The dark mornings and low temperatures in the Northern Hemisphere may lead one to think that winter is well on its way. However, the astronomical start of the chilly season will not be until December 21, 2020. Called the winter solstice, it is the point in time when the Northern Hemisphere is farthest away from the sun, resulting in less sunlight to the region this year. 2020's longest night will coincide with two exciting celestial events — the peak of the Ursids meteor shower and a "great conjunction" of the solar system's two largest planets, Jupiter and Saturn.
A conjunction occurs when two planets appear close to each other in the sky because they line up with Earth in their respective orbits around the Sun. While observing the celestial bodies alongside each other is always exciting, Jupiter and Saturn's alignment is even more so since it occurs once about every 20 years.
The winter solstice meet-up between the two gaseous giants is even more remarkable given that they will seem to be just a tenth of a degree apart — close enough to appear like one massive "winter star" — from Earth. Jupiter and Saturn previously came this close in 1623 but were not visible to most skywatchers because of their location in the night sky. The last time Earthlings were able to observe this phenomenon was almost 800 years ago, in 1226, and the next time will not be until the year 2080! The best part? The "greatest great conjunction," as it is being called, can be observed from anywhere on Earth!
"You can imagine the solar system to be a racetrack, with each of the planets as a runner in their own lane and the Earth toward the center of the stadium,” said Henry Throop, an astronomer in the Planetary Science Division at NASA Headquarters in Washington, DC. “From our vantage point, we’ll be able to see Jupiter on the inside lane, approaching Saturn all month and finally overtaking it on December 21.”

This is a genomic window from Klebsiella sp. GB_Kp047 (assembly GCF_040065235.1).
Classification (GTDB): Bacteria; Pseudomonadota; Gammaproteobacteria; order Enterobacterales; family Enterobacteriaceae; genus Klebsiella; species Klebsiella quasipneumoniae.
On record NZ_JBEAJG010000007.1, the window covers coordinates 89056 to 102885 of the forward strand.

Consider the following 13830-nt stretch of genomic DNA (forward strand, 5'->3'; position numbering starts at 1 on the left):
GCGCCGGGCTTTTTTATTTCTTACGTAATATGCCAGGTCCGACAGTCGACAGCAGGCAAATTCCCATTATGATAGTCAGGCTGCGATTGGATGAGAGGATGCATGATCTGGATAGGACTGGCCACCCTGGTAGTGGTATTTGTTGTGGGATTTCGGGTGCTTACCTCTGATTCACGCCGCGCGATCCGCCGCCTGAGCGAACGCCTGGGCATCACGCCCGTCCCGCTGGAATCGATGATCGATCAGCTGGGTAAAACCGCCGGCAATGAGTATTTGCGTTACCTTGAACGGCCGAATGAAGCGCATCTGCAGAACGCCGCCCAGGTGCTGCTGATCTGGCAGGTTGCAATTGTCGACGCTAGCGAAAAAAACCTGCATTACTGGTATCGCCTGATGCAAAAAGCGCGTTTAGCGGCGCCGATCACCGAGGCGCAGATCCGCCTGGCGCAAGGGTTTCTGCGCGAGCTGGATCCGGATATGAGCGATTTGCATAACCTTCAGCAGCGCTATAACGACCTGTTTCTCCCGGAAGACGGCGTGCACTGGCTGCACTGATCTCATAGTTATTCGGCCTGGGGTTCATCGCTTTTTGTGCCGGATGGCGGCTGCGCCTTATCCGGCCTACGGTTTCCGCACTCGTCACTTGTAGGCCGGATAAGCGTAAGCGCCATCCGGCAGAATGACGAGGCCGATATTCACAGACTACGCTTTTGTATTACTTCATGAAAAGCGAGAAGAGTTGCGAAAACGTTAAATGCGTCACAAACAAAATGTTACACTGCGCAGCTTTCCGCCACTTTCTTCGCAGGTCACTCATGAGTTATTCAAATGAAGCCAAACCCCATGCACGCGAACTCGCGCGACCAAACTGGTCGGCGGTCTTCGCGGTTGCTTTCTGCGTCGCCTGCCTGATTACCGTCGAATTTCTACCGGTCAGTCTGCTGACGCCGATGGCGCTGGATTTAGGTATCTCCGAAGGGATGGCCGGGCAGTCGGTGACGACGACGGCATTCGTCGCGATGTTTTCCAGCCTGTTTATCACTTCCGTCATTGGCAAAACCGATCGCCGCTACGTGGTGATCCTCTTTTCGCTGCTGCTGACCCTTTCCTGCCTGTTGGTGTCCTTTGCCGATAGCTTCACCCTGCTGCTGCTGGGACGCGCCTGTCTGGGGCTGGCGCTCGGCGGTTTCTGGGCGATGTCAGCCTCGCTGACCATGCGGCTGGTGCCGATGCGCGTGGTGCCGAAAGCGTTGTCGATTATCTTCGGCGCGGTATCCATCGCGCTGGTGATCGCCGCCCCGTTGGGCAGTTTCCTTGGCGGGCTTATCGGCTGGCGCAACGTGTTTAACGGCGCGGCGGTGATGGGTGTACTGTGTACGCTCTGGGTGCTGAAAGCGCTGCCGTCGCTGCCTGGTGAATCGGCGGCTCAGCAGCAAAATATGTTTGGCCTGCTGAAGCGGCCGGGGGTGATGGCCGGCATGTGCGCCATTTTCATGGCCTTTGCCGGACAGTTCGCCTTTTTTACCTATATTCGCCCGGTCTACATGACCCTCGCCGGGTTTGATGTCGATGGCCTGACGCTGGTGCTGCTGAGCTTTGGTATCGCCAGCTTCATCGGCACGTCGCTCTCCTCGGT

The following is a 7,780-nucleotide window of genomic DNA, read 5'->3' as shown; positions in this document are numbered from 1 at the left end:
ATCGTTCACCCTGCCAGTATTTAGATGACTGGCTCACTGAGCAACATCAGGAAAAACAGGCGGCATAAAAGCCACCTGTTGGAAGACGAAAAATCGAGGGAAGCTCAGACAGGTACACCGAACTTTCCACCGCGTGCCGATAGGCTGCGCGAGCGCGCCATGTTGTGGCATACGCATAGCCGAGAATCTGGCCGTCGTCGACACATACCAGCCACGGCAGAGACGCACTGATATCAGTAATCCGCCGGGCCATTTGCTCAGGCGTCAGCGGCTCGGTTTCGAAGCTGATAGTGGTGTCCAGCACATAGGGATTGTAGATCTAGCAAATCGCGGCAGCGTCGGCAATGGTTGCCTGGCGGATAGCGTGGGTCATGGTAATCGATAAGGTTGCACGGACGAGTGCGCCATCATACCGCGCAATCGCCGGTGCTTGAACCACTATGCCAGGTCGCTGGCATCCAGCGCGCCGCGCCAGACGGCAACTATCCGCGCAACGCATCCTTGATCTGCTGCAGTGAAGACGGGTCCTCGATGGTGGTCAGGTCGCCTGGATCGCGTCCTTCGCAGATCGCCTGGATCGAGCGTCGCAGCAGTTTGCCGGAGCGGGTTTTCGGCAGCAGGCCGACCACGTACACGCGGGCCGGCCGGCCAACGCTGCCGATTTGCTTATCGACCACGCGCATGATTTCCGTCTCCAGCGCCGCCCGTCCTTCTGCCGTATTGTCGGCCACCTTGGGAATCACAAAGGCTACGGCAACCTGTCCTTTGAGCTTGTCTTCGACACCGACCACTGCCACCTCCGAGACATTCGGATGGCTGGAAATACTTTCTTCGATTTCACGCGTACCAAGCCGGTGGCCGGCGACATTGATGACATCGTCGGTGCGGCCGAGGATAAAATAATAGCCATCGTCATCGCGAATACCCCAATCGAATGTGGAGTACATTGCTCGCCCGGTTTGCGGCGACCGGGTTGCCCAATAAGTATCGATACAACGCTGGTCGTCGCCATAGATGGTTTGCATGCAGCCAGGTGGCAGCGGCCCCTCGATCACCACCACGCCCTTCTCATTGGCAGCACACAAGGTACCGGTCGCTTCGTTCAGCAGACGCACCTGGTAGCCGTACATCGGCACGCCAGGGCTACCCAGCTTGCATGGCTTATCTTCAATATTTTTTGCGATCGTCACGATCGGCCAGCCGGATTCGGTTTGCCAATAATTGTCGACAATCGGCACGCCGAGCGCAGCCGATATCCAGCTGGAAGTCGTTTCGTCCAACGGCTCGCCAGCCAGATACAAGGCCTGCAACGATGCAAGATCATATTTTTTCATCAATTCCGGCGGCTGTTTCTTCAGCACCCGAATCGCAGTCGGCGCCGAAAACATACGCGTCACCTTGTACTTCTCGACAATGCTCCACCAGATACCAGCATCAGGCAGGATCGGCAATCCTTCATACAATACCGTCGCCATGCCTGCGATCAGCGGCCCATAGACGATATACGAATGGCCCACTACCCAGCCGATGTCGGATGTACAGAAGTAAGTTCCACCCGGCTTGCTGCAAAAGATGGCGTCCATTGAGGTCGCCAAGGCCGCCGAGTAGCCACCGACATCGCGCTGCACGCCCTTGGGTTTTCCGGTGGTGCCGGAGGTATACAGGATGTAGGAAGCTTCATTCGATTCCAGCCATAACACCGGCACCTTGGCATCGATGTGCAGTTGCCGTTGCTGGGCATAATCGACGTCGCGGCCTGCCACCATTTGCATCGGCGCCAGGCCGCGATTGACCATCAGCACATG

According to NASA researchers, while the gaseous planets may appear as one from Earth, they are actually hundreds of millions of miles apart in space. Also, while the conjunction's occurrence on the winter solstice is fortuitous for Northern Hemisphere residents, it is merely a coincidence, based on the planets' orbits and the Earth's tilt.
“Conjunctions like this could happen on any day of the year, depending on where the planets are in their orbits,” said Throop. “The date of the conjunction is determined by the positions of Jupiter, Saturn, and the Earth in their paths around the Sun, while the date of the solstice is determined by the tilt of Earth’s axis. The solstice is the longest night of the year, so this rare coincidence will give people a great chance to go outside and see the solar system.”
Ready to watch this once-in-a-lifetime phenomenon? Here are some tips from the experts. Head to a park or field where you can get a clear view of the sky an hour after sunset, and look towards the southwestern sky. Jupiter will appear like a sparkling, unblinking star, even amid bright city lights. The slightly fainter Saturn will be visible towards Jupiter's east for those in the Northern Hemisphere and west for those in the Southern Hemisphere. Though no special equipment is needed, using binoculars or a small telescope will enable you to see Saturn's famous rings and Jupiter's four large moons! Mark your calendars today, and be sure to share your experience by adding a comment below.
Resources: NASA.gov, Earth&Sky.org, Space.com